Snow is forecast to crash into the country towards the end of the month with “cold spells” expected before the start of February. According to the latest long-range weather charts, snow is expected to blitz the country right at the end of January. The snow charts, by Netweather, which look at the risk of snowfall, warns of a likely chance of the white stuff hitting on January 28.
The snow appears to sweep in a southeasterly direction from the north, before whipping right across the majority of the country.
The charts appear to show the northeast of the UK hit first, with North East England, Northern Ireland and Wales, particularly over high ground, in the firing line.
Next, the risk of snow appears to whip across eastern parts of Britain, with much of Scotland still likely to be hit on 29 January, the chart suggests.
Snow charts by WxCharts, which look at the probability of snowfall, appears to support the long-range predictions of the UK being hit by snow on Tuesday, January 28 and Wednesday, January 29.
But, the WxCharts suggest the risk of snowfall during this period is less likely.
The Met Office’s long-range forecast from Monday, 27, January to Monday, 10, February, warns snow “could fall to lower levels at times” during bitterly cold interludes.
It reads: “Through the end of January into February, we are likely to have higher pressure across the UK than during previous weeks.
“The northwest will probably see the wettest and windiest weather whilst further south and southeast it should be drier and brighter with an increased risk of frost and fog.
“There is a chance that drier, settled conditions could extend to all parts at times. Snow will be most likely over northern hills, but it could fall to lower levels at times, mainly in the north, during colder interludes.
“Temperatures will tend to be close to or above average but will fluctuate day to day when more changeable weather types are established.
“There could be some cold spells in southern and central areas in particular if more settled weather develops.”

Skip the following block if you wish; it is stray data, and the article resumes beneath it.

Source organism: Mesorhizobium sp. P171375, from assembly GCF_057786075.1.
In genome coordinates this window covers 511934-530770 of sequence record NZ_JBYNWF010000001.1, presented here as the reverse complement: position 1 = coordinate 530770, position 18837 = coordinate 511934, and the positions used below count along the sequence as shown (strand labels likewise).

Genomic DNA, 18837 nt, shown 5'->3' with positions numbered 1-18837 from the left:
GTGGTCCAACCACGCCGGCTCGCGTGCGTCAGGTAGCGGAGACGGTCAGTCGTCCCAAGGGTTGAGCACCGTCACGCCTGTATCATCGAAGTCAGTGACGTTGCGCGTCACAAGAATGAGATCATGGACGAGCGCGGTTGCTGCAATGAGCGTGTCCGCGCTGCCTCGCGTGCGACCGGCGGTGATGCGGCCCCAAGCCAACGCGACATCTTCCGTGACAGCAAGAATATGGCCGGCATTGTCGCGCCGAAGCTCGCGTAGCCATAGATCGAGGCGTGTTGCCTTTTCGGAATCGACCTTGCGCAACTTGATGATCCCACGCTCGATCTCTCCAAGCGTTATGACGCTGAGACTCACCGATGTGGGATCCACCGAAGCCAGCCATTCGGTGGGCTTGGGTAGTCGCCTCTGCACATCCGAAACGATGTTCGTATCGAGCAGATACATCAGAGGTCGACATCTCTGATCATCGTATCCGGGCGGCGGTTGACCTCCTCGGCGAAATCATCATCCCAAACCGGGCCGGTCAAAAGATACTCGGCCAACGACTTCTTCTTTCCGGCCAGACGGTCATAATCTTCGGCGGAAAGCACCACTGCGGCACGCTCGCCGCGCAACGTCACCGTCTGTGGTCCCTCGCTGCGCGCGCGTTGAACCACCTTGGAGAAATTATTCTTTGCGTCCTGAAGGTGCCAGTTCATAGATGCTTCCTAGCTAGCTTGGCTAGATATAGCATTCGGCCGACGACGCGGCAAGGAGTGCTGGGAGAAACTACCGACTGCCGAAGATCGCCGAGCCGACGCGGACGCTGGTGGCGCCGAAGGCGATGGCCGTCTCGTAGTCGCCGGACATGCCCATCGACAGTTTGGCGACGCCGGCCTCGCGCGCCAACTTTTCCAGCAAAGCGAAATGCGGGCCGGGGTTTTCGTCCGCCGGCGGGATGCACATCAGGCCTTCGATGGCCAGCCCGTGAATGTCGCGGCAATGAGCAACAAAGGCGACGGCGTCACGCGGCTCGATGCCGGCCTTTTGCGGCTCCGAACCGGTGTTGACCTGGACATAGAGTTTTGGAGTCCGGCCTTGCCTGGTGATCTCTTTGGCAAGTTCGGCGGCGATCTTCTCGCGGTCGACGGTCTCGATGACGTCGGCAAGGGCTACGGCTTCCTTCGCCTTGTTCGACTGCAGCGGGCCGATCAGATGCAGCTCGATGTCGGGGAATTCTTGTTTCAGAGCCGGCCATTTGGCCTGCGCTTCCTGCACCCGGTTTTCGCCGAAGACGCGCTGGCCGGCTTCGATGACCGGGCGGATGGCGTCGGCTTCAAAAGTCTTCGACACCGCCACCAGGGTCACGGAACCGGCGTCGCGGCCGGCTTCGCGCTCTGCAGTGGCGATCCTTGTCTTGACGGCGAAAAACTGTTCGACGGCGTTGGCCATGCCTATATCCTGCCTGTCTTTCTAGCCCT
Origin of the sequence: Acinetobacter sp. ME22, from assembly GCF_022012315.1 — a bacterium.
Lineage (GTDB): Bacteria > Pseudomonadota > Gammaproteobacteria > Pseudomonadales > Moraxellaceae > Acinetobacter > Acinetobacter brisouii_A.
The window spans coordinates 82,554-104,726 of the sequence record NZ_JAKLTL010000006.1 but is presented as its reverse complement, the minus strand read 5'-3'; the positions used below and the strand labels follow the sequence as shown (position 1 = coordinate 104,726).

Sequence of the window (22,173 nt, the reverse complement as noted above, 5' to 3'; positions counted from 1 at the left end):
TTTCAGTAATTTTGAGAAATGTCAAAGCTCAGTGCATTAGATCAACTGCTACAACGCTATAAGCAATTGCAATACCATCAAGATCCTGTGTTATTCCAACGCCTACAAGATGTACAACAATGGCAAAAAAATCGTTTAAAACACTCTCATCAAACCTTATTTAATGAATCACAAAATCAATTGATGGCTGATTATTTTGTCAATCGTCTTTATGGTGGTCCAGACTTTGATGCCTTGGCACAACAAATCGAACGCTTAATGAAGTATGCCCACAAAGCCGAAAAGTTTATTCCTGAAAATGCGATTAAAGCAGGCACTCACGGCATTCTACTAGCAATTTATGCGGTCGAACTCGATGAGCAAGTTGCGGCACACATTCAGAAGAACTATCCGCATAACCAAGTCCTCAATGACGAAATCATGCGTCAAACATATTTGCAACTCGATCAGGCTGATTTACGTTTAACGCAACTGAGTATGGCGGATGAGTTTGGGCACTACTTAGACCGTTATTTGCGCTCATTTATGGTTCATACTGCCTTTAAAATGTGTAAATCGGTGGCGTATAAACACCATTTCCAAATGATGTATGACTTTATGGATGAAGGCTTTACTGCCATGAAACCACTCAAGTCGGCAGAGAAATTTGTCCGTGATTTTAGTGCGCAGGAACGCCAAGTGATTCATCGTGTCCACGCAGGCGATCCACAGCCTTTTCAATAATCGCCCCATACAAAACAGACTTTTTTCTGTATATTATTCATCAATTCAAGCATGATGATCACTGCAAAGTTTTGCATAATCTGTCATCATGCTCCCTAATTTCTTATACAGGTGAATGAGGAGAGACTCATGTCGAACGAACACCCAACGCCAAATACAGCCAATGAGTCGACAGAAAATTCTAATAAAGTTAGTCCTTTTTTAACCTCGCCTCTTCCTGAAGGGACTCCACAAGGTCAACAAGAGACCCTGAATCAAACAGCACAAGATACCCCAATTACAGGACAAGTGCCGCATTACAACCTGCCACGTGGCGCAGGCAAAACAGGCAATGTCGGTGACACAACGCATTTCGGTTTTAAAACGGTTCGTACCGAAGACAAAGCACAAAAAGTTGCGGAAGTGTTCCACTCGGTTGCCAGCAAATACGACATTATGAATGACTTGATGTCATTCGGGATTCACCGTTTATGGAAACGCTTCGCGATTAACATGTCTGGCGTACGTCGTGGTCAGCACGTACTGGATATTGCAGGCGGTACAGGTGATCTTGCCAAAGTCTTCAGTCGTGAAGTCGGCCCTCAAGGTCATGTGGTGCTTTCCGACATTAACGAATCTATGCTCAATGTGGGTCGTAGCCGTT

The Met Office warns about the uncertainty of long-range forecasts adding “small events currently over the Atlantic can have potentially significant impacts on our weather in the UK in several days’ time”.
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There will be little change in the pattern as we move through the last few days of January
The BBC Weather long-range forecast for the same period suggested the risk of wintry weather was less likely.
It read: “There will be little change in the pattern as we move through the last few days of January.
“The weather across the UK looks wetter and windier than average, with the north and west generally wettest and windiest, whilst the south and east are drier and calmer. Temperatures will still be above normal for the time of year.”
The long-range forecast comes as the UK is currently reeling from brutal Storm Brendan, which brought wind gusts of near 80mph to the UK, along with heavy rain.
The Met Office enforced weather warnings for wind and rain which covered much of England and Wales.
The yellow weather warnings, in place for much of Tuesday afternoon and evening, suggested there could be problems on the roads and “loss of power” amid the powerful storm.
A warning read: “Southwesterly winds are expected to strengthen across much of England and Wales during Tuesday afternoon and evening.
“Gusts of 40 to 50mph are expected quite widely inland, with exposed coasts and hills having gusts of around 60mph, perhaps locally 70mph.
“Heavy rain may be an additional hazard in places. Winds will ease from the west during Tuesday night.”
Looking towards the end of this week, the Met Office predict “further strong winds and rain crossing all parts” of the country on Thursday.
It added: “Less windy and brighter on Friday with showers. Many places dry on Saturday with sunshine after widespread overnight night frost.”
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